Click For DetailsBattery Way
A battery of four mortars, capable of firing in any direction. The last of the four mortars was still firing when the Japanese landed, and Allied forces removed its breech block prior to capture.
Today, it is one of the main tourist attractions on Corregidor Island tour.

Click For DetailsBattery Grubbs
Located in the west central inland part of the Corregidor. The battery faces a northwesterly direction, primarily to cover the approached to the North Channel, but was capable of covering the entire channel.

Click For EnlargementBattery Geary
A mortar battery built into a hollow on the southern coast of Corregidor. Hit by a a 240mm round penetrated the center magazine, detonating a massive explosion of 40 tons of explosives that utterly destroyed the battery, leaving a large crater where the magazine formerly was located.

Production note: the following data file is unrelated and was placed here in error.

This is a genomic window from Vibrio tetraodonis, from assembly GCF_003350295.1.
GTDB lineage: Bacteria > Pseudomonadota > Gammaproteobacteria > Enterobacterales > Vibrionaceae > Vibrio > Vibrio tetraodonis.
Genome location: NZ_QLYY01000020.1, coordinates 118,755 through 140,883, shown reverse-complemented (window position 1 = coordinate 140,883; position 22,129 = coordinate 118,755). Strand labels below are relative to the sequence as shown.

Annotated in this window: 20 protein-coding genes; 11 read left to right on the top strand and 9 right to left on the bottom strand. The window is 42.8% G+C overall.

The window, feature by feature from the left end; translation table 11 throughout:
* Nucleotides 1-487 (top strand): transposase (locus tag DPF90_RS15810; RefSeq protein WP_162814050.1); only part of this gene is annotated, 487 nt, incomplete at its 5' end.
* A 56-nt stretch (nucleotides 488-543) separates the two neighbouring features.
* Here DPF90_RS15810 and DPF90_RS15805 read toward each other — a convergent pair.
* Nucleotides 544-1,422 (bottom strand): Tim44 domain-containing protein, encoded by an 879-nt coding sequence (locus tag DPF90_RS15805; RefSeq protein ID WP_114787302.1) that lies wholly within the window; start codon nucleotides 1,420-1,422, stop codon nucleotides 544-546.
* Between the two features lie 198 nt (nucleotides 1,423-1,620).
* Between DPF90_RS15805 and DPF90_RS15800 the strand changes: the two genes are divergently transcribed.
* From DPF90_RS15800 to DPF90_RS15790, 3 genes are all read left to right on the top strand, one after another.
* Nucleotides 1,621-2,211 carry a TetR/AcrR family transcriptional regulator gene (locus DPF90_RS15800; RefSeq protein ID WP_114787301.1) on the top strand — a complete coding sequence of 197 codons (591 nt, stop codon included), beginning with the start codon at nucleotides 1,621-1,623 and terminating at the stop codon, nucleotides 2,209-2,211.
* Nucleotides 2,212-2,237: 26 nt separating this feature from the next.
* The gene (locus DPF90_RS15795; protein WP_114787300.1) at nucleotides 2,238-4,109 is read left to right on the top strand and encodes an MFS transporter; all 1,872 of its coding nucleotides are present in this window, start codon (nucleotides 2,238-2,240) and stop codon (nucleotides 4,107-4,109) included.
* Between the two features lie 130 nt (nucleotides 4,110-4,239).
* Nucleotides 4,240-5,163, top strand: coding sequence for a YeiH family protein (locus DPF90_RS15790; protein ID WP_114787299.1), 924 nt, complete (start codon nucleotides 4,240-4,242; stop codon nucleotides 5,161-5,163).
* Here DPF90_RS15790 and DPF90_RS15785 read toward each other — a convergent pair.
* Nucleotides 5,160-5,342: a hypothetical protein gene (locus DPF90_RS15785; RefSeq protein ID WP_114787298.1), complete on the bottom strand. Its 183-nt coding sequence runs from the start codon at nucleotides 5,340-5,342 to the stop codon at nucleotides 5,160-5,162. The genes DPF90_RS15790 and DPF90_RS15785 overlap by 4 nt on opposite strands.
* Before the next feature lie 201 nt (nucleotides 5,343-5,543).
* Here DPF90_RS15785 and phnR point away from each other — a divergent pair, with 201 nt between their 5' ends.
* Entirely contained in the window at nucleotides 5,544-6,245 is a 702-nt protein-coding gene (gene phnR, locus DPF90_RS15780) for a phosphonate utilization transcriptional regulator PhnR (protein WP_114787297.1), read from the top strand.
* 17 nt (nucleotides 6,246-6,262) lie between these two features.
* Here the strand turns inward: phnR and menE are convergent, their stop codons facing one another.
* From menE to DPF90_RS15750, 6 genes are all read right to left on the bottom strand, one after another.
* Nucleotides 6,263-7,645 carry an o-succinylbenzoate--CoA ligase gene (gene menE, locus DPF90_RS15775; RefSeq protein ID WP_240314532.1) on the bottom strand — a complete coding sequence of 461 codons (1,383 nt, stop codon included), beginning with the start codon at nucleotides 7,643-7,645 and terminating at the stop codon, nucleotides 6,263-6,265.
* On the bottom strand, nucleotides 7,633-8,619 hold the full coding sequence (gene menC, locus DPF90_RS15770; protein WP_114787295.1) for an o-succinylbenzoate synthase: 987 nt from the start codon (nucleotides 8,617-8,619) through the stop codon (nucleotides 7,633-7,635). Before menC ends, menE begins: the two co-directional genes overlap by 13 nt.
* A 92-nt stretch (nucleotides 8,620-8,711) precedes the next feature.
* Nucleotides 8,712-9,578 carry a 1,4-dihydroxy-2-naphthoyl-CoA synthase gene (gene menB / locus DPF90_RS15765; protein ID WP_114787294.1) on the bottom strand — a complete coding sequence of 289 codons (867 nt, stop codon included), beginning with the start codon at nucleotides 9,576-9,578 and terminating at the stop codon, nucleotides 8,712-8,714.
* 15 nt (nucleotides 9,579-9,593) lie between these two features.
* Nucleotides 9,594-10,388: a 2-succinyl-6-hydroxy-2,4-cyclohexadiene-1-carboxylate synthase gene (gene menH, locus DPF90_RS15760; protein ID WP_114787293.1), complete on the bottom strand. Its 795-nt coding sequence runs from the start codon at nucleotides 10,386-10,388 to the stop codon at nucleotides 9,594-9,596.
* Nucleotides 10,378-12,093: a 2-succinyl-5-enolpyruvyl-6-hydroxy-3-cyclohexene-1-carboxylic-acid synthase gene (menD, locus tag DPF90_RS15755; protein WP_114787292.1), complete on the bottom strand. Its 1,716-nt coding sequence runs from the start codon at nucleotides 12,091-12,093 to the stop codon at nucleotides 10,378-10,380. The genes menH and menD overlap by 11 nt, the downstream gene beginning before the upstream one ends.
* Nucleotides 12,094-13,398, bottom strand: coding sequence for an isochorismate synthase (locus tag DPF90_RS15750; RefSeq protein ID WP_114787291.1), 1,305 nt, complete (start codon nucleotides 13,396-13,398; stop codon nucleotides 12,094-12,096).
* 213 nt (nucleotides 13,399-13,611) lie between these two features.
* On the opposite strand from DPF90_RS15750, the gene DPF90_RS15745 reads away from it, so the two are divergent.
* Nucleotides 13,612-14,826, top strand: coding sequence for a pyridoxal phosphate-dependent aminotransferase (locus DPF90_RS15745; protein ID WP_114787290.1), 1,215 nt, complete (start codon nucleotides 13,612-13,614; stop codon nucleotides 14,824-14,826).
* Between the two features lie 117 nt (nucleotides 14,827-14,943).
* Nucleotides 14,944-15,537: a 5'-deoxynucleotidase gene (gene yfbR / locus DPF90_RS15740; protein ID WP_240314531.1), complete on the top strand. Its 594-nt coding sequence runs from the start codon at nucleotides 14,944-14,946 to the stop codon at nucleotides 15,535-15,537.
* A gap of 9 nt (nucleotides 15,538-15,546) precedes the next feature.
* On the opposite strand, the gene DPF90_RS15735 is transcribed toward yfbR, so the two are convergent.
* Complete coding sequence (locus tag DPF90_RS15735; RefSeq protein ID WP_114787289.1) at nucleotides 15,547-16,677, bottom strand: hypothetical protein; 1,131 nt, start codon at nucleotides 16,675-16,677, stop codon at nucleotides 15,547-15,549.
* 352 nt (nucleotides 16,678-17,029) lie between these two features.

Click For DetailsBattery Crockett
A battery of four mortars, capable of firing in any direction. The last of the four mortars was still firing when the Japanese landed, and Allied forces removed its breech block prior to capture.

Battery Smith
Click For DetailsBattery Smith was a long range (26 miles) flat trajectory 12" gun. There were two of these weapons curiously exposed like this, the other being Battery Hearn. Perhaps they didn't build a parapet so as to allow depression of the guns bordering the South China Sea. Each could traverse a full 360 degrees.

Click For DetailsBattery Hearn
Battery Hearn was a long range (26 miles) flat trajectory 12" gun bordering the South China Sea. During the defense of Corregidor by the Americans, this gun was used to fire at Japanese forces on Bataan, but only AP shells were available causing limited damage.

Click For DetailsBattery Ramsay
Located near the the old YMCA building. This battery of three six-inches received a hit on its magazine during allied air bombardments and there is an enormous crater and one of the huge gun mounts lies on its side at the rim.